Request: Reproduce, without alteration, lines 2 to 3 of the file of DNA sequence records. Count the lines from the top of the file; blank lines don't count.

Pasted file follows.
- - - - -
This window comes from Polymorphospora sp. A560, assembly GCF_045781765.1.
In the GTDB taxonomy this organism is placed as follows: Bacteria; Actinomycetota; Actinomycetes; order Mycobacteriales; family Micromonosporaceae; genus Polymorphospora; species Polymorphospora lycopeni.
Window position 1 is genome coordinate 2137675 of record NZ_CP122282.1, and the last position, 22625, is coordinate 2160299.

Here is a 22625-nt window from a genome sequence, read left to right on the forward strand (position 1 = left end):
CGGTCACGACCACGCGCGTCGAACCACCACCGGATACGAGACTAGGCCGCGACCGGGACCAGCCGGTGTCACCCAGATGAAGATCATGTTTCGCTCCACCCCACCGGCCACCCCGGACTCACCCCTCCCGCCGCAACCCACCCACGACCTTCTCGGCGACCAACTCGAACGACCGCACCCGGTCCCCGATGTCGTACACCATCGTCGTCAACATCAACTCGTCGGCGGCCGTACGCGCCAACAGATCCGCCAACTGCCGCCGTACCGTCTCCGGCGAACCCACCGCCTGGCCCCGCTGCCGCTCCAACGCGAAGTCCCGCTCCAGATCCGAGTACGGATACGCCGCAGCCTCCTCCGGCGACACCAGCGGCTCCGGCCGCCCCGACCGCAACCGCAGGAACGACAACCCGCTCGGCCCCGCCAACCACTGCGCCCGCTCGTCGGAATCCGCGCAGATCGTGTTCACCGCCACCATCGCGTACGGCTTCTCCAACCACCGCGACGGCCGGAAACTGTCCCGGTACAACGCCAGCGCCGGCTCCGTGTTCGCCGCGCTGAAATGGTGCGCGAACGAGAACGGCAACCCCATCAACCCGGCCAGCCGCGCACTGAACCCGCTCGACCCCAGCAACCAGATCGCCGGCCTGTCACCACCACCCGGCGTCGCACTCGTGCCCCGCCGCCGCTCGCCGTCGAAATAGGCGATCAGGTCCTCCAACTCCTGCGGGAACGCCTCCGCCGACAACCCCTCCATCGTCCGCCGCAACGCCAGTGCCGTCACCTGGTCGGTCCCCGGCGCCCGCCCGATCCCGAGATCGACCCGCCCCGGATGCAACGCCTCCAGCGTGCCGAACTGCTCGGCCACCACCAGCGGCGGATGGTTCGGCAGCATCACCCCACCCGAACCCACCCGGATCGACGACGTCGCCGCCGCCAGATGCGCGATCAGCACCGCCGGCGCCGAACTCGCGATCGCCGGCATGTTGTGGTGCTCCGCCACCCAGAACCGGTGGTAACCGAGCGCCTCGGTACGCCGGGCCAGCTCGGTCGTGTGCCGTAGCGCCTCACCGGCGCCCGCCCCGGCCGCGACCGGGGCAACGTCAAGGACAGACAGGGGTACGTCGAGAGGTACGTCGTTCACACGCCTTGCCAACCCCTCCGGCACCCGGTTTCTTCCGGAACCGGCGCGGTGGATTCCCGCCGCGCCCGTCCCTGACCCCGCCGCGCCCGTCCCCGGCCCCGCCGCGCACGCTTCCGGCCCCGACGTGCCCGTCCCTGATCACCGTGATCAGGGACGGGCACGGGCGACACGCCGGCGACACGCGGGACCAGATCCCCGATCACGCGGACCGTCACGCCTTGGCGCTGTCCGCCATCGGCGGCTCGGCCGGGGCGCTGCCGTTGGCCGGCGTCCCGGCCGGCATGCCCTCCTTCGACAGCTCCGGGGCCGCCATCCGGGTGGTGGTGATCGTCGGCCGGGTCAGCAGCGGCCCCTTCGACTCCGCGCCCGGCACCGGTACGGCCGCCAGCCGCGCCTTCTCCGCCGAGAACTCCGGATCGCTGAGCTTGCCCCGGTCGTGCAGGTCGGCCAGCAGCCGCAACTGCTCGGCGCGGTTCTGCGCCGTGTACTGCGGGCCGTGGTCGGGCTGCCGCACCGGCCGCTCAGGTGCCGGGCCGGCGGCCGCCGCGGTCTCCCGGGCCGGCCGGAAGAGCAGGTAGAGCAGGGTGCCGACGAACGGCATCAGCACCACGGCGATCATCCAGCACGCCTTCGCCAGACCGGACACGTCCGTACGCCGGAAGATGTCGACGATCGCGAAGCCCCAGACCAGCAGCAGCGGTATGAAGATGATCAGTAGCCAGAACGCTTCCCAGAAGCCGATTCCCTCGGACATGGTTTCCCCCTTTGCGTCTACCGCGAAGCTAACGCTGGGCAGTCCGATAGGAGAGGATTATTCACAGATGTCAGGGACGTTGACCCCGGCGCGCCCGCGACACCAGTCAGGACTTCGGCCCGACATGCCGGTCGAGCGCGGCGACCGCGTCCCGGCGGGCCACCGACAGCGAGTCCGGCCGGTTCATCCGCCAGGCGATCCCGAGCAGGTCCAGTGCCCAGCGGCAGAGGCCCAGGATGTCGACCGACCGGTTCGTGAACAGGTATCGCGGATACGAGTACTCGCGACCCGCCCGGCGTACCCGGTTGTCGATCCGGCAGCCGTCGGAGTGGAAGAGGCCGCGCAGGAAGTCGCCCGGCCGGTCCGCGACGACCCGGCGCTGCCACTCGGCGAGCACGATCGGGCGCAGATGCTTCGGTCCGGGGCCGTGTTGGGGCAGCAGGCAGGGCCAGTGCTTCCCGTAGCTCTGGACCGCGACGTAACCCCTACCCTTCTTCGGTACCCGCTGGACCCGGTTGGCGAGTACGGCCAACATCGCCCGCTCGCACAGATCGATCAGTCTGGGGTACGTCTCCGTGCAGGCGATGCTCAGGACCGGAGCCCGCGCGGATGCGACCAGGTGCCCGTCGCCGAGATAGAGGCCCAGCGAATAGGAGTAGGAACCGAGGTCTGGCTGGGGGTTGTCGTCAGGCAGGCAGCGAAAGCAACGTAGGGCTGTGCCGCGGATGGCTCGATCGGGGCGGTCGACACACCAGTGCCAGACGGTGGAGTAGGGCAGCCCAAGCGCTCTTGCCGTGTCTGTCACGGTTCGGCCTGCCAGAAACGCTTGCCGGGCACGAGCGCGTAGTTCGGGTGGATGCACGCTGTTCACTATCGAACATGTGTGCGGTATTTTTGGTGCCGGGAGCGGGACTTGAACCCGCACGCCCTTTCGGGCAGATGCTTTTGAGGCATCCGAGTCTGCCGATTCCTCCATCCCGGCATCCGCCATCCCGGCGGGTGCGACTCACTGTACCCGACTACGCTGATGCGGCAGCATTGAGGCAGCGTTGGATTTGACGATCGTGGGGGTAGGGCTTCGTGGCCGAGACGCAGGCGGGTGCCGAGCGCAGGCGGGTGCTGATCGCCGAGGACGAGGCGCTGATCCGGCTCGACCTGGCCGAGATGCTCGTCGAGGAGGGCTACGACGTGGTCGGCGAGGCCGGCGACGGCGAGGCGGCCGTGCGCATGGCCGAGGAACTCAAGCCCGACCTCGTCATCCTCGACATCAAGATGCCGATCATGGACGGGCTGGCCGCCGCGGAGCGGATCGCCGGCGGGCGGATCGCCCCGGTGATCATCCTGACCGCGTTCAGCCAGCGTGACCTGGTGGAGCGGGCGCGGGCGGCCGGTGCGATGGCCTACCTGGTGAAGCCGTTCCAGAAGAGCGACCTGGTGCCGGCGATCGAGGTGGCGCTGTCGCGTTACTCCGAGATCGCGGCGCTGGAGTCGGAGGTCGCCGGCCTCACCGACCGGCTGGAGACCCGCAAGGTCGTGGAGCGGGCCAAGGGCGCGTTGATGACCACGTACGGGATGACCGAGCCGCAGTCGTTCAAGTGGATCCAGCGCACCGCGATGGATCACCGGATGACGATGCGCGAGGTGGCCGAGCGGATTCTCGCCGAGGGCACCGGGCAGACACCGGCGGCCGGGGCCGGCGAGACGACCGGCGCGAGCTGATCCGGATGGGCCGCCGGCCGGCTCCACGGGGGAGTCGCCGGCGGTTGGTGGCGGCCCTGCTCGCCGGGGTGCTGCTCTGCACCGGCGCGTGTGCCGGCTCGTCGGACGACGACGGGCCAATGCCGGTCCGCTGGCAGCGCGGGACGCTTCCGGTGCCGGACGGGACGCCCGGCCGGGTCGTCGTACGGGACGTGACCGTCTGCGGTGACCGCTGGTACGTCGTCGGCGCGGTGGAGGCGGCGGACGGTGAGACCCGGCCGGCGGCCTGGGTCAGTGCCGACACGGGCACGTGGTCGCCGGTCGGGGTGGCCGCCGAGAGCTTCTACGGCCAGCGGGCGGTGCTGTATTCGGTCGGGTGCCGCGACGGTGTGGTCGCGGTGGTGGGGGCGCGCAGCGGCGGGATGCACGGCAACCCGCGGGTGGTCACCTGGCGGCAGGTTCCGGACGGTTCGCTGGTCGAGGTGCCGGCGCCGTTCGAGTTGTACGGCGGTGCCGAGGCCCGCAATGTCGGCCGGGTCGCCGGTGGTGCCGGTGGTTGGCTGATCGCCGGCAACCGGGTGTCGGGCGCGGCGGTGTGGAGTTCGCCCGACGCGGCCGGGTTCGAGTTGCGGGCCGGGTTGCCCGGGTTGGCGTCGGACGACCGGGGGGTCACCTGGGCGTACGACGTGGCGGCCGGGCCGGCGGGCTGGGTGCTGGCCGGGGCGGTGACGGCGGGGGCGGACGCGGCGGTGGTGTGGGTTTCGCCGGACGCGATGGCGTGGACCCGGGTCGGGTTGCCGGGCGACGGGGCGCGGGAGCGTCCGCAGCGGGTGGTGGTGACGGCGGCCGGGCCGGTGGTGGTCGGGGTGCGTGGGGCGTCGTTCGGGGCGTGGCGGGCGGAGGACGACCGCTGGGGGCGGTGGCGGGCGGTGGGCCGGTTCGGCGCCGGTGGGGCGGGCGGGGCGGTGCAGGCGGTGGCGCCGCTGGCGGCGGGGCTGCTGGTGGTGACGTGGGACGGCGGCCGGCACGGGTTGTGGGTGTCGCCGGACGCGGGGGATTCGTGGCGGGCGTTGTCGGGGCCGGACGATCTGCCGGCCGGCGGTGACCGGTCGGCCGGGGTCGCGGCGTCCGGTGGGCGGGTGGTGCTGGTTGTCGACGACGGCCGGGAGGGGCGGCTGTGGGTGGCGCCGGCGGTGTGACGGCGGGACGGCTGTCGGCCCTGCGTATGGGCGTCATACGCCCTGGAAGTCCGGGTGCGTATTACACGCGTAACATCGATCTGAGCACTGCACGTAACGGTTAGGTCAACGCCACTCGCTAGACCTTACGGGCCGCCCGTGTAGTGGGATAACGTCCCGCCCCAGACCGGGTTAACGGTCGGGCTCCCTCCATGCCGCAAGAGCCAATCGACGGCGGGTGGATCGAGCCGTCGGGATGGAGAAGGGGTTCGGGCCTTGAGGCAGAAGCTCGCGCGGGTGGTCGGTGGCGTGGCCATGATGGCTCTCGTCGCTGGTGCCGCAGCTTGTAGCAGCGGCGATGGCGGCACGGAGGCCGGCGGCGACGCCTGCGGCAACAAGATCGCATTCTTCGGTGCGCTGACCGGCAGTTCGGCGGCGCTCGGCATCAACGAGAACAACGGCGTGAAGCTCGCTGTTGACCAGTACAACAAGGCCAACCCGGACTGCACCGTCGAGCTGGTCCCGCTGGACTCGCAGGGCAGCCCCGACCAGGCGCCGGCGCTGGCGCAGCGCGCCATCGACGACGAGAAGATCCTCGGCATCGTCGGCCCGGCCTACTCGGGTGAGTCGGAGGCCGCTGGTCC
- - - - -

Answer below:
In the GTDB taxonomy this organism is placed as follows: Bacteria; Actinomycetota; Actinomycetes; order Mycobacteriales; family Micromonosporaceae; genus Polymorphospora; species Polymorphospora lycopeni.
Window position 1 is genome coordinate 2137675 of record NZ_CP122282.1, and the last position, 22625, is coordinate 2160299.